Originally Posted by hoppy
I have discovered that the Waeco refrigeration
on my boat does not exactly work. I'm not sure which model it is, but it is the style with the "O" shaped fridge plate and a compressor unit under the oven
unit. The compressor does turn on but the fridge plate barely cools down. It seems from talking to the previous owner that the problem has been around for a while.
The boat is coming up on 9 years and so is the Waeco unit (I guess), so I'm wondering if it will be more sensible and economical in the long run to bin it rather than try to get it serviced?
I'm not in the position where I am penny pinching but at the same time I don't want to unnecessarily throw good money
away. If the service
costs are potentially going to be relatively high and a shiny new unit (like an isotherm
seawater cooled ASU) is going to be more reliable in the long term, get the beer
cooler and cool fast and will be more energy efficient, then I will probably bin it.
However if the Waeco is possibly a simple cheap
fix, should easily last another 10 years with the occasion servicing and the new units are not a great deal better, then I might make an effort to get someone to look at it.
I am generally ambivalent about the fridge, I just want it to work reliably.
Any thoughts, experience or opinions?
9 years is a bit young IMO. Our previous system had reached the age of 16 years and had been intensely used (living aboard since 2002). It had developed a leak in the tube where I couldn't reach it but the rest of the system was still ok. These Danfoss compressors are reliable and have a really long lifespan.
So, it depends on what's wrong now. Most cases of failure IME are: 1) low on refrigerant (tiny leaks
develop in the years due to haircracks in the tube, caused by vibration) 2) improper compressor functioning mostly due to corroded electrical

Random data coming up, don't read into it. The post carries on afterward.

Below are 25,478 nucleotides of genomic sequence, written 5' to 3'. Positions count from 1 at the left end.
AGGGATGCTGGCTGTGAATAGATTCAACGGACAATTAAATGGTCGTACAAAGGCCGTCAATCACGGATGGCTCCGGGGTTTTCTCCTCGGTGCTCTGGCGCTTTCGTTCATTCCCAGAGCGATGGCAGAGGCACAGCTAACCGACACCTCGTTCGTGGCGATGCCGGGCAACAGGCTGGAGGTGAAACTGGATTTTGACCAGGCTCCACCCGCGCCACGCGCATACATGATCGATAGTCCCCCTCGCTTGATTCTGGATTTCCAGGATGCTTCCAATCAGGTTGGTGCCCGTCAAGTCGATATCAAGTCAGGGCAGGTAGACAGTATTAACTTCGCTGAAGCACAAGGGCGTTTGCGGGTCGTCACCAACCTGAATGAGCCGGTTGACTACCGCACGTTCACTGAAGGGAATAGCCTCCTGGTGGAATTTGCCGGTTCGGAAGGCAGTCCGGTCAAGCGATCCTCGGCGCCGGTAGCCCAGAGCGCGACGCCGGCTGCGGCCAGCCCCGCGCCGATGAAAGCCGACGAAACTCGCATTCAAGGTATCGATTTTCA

connections, f.i. stopping intermittently caused by undervoltage.
Connections are easy to check. Use a cable from the battery
directly to the controller (which alters the 12v DC in AC, never connect 12v to the compressor directly) and see if things improve.
Sometimes you can easily see if you are low on refrigerant, the gas in the system. When the frost appears on the tube, or better yet, anywhere else but on the evaporator, the pressure is wrong and mostly low. You will need a fridge mechanic
to add refrigerant.
If you have a leak, this will show when you this fridge guy over. When he's able to locate the leak with his electronic sniffer, he might be able to fix it (I think it's called brazing). After that he'll add refrigerant up to the right pressure and you're good to go, maybe for many years. Shouldn't take the fridge guy more than an hour or 1.5, depending on accessibility.
I would say you need to try this first before you toss your system. Tell the fridge guy to bring his sniffer and brazing tools. He'll want to know which refrigerant you're using. There will be a lable on your system. When it's 9 years old, it probably says "134A". So, you know where to look for.